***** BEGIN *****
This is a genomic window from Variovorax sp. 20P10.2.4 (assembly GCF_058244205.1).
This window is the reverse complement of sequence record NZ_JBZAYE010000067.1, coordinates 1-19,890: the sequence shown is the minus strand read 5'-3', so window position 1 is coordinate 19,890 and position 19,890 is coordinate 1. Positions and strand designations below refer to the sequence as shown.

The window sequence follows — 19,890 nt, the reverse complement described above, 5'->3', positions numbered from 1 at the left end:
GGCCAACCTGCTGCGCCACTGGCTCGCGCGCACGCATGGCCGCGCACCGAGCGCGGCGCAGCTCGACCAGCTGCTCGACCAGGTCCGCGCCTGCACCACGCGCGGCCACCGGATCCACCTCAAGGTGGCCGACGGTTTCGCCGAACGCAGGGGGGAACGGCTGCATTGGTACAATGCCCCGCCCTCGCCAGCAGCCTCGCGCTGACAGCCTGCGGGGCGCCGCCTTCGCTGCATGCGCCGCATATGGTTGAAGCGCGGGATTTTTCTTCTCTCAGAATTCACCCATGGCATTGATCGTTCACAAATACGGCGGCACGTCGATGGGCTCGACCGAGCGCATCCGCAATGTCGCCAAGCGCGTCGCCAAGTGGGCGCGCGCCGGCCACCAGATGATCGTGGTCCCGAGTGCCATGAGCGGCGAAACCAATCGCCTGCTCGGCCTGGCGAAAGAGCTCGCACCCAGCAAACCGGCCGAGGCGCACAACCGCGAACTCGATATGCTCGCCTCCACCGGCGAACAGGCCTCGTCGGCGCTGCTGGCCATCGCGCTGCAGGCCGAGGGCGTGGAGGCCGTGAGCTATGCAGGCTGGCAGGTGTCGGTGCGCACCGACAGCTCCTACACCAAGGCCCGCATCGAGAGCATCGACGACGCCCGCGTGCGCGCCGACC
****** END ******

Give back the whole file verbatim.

This is a genomic window from Variovorax sp. 20P10.2.4 (assembly GCF_058244205.1).
This window is the reverse complement of sequence record NZ_JBZAYE010000067.1, coordinates 1-19,890: the sequence shown is the minus strand read 5'-3', so window position 1 is coordinate 19,890 and position 19,890 is coordinate 1. Positions and strand designations below refer to the sequence as shown.

The window sequence follows — 19,890 nt, the reverse complement described above, 5'->3', positions numbered from 1 at the left end:
GGCCAACCTGCTGCGCCACTGGCTCGCGCGCACGCATGGCCGCGCACCGAGCGCGGCGCAGCTCGACCAGCTGCTCGACCAGGTCCGCGCCTGCACCACGCGCGGCCACCGGATCCACCTCAAGGTGGCCGACGGTTTCGCCGAACGCAGGGGGGAACGGCTGCATTGGTACAATGCCCCGCCCTCGCCAGCAGCCTCGCGCTGACAGCCTGCGGGGCGCCGCCTTCGCTGCATGCGCCGCATATGGTTGAAGCGCGGGATTTTTCTTCTCTCAGAATTCACCCATGGCATTGATCGTTCACAAATACGGCGGCACGTCGATGGGCTCGACCGAGCGCATCCGCAATGTCGCCAAGCGCGTCGCCAAGTGGGCGCGCGCCGGCCACCAGATGATCGTGGTCCCGAGTGCCATGAGCGGCGAAACCAATCGCCTGCTCGGCCTGGCGAAAGAGCTCGCACCCAGCAAACCGGCCGAGGCGCACAACCGCGAACTCGATATGCTCGCCTCCACCGGCGAACAGGCCTCGTCGGCGCTGCTGGCCATCGCGCTGCAGGCCGAGGGCGTGGAGGCCGTGAGCTATGCAGGCTGGCAGGTGTCGGTGCGCACCGACAGCTCCTACACCAAGGCCCGCATCGAGAGCATCGACGACGCCCGCGTGCGCGCCGACC